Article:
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In the Soil of Words

In the Soil of Words

By Gregory Betts

You know, language doesn’t just lay a mask over reality, but actively changes our experience of it. Reality is recorded in words, and it too swiftly disappears into only a linguistic trace. They say history is written by the victors, but, closer to the truth, history is written in words. Political speechwriters and poets compete for this power to, if not legislate the world, then to shift the meaning of its memory, its legislation (a word, that in its root, means ‘to propose’ — everything is contingent, soiled).

As the In the Soil festival comes around again, we are asked to think about the shifting culture that stems from Niagara, this place, and its particular reality. I offer as a kind of evidence four poems that re-imagine the performance of language in the world, the shift in meaning words can capture and create. These poets will all be reading in St. Catharines this month (see the details below).

Let’s start with Moez Surani whose poem presents a deceptively simple list of the names of military operations conducted by member states of the United Nations in the year 1979 alone. The UN was envisioned as a means to end violent conflict on earth, and the names Surani lists highlights the failure to realize its vainest ambitions.



Moez Surani


Elf One (European Liaison Force One)


Safraan [Saffron]

Priha 13 [Blossom 13]


Houari Boumedienne









Шторм-333 [Storm-333]

Like a tinderbox lit by the throw of a dice, the storm of war still blossoms in a global shakedown, 1979. The language that shapes and records these outbursts of violence are like cyclones uprooting the truth. Nothing is true, every war is permitted

While Surani collects the grotesque spectacle of the names that states use to justify their violence, Sarah Pinder writes the intimate moment of waking up into the need to reach someone, the elusive Other.


Excerpt from Common Place

Sarah Pinder

Awake in the green room,

flat out on the bedsprings,

dried milkweed tacked

to the wall, refusing any

emergency before slipping

keys in mail slots.

The plasticity of early winter,

back to the river, face to the river,

side of my body to the river,

on my way to you.


The river is the dream she wakes from, perhaps the exhausting dream of moving, or the sign of winter’s opening up and melting into a new possibility for reality. This poem is a vivid moment of quiet hope against hope.

Phoebe Wang, meanwhile, also captures a shift, a psychological movement between the generations caused by immigration and the gradual settlement in Canada. She notes how our national narratives underplay the risk and fear felt by individuals that such profound moments of disruption instill.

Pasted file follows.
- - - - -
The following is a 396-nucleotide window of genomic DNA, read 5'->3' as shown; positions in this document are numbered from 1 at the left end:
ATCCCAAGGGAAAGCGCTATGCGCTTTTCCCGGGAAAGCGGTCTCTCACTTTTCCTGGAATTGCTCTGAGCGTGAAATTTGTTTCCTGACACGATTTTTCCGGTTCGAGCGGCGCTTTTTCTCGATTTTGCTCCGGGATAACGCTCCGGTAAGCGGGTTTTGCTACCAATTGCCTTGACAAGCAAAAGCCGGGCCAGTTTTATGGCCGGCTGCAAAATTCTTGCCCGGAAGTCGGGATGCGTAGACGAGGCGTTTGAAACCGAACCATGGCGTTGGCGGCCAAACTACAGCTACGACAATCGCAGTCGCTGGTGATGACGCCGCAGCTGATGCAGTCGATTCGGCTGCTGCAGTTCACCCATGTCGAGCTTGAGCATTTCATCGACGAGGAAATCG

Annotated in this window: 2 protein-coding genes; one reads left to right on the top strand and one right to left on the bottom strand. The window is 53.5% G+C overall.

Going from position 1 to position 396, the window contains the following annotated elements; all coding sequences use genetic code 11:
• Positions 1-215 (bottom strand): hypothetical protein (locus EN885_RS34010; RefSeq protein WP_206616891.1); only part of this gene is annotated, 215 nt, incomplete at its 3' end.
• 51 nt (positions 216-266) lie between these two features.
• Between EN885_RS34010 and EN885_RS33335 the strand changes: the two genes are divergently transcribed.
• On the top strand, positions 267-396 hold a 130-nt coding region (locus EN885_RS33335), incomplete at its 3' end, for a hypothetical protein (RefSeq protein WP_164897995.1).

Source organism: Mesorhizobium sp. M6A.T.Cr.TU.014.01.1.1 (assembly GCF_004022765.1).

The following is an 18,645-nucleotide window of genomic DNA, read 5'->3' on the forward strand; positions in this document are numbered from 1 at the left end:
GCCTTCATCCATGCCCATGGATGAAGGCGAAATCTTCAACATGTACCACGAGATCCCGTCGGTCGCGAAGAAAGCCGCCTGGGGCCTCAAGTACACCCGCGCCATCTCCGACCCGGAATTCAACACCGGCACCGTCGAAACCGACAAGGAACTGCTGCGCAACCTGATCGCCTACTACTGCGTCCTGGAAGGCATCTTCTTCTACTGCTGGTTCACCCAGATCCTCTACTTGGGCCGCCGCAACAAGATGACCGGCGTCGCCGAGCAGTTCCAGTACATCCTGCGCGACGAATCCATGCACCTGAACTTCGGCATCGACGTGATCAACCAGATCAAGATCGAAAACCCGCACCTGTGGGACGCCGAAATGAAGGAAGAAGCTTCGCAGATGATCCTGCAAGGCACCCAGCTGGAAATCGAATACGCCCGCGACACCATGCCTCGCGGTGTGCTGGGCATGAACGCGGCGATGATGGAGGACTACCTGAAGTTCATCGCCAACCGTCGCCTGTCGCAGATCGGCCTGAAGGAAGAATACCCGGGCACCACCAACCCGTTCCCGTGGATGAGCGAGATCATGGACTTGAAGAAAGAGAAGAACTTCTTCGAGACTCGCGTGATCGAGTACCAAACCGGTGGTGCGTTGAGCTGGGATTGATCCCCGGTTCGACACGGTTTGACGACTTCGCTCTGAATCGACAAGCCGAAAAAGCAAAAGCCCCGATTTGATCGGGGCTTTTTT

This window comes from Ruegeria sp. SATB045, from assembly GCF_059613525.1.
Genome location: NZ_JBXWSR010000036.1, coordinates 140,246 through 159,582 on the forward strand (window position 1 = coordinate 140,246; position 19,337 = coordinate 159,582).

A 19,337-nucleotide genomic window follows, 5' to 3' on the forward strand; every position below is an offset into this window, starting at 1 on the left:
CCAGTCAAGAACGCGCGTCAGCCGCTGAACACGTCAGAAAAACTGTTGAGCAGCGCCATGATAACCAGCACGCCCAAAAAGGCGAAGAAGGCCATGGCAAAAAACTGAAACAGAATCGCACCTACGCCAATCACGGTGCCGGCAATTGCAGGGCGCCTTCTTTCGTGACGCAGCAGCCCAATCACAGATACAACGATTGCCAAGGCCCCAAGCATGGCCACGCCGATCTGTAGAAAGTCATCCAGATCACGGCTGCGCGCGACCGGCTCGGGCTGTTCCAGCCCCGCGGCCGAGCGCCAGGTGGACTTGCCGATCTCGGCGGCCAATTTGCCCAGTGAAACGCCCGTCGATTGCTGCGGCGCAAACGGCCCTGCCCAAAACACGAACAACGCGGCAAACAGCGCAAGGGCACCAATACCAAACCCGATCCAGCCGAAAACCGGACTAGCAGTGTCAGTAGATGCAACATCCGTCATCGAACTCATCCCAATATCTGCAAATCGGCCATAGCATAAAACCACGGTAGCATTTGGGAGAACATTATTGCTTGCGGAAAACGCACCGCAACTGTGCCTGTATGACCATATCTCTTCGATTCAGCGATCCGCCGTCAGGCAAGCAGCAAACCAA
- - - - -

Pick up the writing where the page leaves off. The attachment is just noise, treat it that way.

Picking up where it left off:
The Same Old Story (from Admission Requirements, 2017)

Phoebe Wang

Where did it come from, this fantasy

of shaping a life the way an axe

splits white pine into tinder?

Some of us were told a single story,

others, many. I thought it romantic,

those filles du roi, their trunks packed

for a life of linen sheets, hemmed by terror.

We’ve all heard about those people

who came here with nothing, well,

my mother was an unwanted

daughter too. I’ve been told on countless

occasions about my dad digging his way out

of shoulder-high snow in Waterloo,

shuttling cheese pizzas to University Avenue.

Did it drive them mad to listen

to the bitter wind kicking at the door again?

Not them – but us, when we first

came here and heard that howling,

that danger we’ve since forgotten.


This is a reversal of the pathetic fallacy: the weather remains constant, but the change in consciousness alters what it means. Of course, a change in consciousness also alters how we behave, and how we behave, as we in the anthropocene (humans unwriting existence on earth) are increasingly aware, changes even the weather.

Christopher Dewdney’s poem feels like a gloss on the others, as the dream and the body and the mind create a world that is complete but offset from anything approximating objective reality.


Poem Using Lines Spoken By Suzanne

Christopher Dewdney

What you feel as your body

is only a dream. The mind also

is a slave. You are asleep.

You are asleep, what you feel

as your mind is only a dream. The

dream also, is only a slave.

You are a dream, what you feel

as your slave is only a mind.

The body also is a mind. You

are asleep

in the gentle theft of time. (time)

Time, here, is the only constant. It is master, it is thief. Everything else is tinged by the unreality of fantasy, subconscious projections that move in the cinema of the present.

Be present at this lovely event: Borderblur Reading Series, Friday 28 April 2017, 7:30-9:30 pm: Moez Surani, Sarah Pinder, Phoebe Wang, Christopher Dewdney. Full details will be here:





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